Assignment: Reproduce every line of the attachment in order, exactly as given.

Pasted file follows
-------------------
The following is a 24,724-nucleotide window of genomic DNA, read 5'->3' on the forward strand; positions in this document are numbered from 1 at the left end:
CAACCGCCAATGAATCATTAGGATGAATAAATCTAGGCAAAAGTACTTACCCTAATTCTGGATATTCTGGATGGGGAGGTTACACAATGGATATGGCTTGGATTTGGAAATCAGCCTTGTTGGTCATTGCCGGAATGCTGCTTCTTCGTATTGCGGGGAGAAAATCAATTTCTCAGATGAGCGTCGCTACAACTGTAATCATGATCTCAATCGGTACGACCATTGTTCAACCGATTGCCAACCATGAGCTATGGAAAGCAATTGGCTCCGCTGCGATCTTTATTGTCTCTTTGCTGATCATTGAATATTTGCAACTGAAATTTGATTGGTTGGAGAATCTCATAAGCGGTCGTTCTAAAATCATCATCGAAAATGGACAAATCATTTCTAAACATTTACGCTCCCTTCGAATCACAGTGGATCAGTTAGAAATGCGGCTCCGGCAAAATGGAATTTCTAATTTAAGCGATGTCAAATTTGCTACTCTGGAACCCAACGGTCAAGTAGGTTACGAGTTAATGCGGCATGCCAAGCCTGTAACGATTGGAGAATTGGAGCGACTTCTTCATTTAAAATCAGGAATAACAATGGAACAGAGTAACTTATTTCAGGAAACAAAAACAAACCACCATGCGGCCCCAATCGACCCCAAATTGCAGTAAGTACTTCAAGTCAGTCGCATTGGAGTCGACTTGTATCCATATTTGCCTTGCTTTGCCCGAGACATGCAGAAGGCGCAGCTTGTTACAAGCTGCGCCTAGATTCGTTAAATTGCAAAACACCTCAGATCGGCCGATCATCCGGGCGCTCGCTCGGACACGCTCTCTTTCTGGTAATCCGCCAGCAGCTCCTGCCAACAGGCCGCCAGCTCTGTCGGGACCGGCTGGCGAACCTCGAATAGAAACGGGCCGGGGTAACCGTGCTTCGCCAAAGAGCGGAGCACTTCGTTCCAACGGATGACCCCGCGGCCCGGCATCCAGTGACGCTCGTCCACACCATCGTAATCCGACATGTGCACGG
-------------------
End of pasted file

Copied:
The following is a 24,724-nucleotide window of genomic DNA, read 5'->3' on the forward strand; positions in this document are numbered from 1 at the left end:
CAACCGCCAATGAATCATTAGGATGAATAAATCTAGGCAAAAGTACTTACCCTAATTCTGGATATTCTGGATGGGGAGGTTACACAATGGATATGGCTTGGATTTGGAAATCAGCCTTGTTGGTCATTGCCGGAATGCTGCTTCTTCGTATTGCGGGGAGAAAATCAATTTCTCAGATGAGCGTCGCTACAACTGTAATCATGATCTCAATCGGTACGACCATTGTTCAACCGATTGCCAACCATGAGCTATGGAAAGCAATTGGCTCCGCTGCGATCTTTATTGTCTCTTTGCTGATCATTGAATATTTGCAACTGAAATTTGATTGGTTGGAGAATCTCATAAGCGGTCGTTCTAAAATCATCATCGAAAATGGACAAATCATTTCTAAACATTTACGCTCCCTTCGAATCACAGTGGATCAGTTAGAAATGCGGCTCCGGCAAAATGGAATTTCTAATTTAAGCGATGTCAAATTTGCTACTCTGGAACCCAACGGTCAAGTAGGTTACGAGTTAATGCGGCATGCCAAGCCTGTAACGATTGGAGAATTGGAGCGACTTCTTCATTTAAAATCAGGAATAACAATGGAACAGAGTAACTTATTTCAGGAAACAAAAACAAACCACCATGCGGCCCCAATCGACCCCAAATTGCAGTAAGTACTTCAAGTCAGTCGCATTGGAGTCGACTTGTATCCATATTTGCCTTGCTTTGCCCGAGACATGCAGAAGGCGCAGCTTGTTACAAGCTGCGCCTAGATTCGTTAAATTGCAAAACACCTCAGATCGGCCGATCATCCGGGCGCTCGCTCGGACACGCTCTCTTTCTGGTAATCCGCCAGCAGCTCCTGCCAACAGGCCGCCAGCTCTGTCGGGACCGGCTGGCGAACCTCGAATAGAAACGGGCCGGGGTAACCGTGCTTCGCCAAAGAGCGGAGCACTTCGTTCCAACGGATGACCCCGCGGCCCGGCATCCAGTGACGCTCGTCCACACCATCGTAATCCGACATGTGCACGG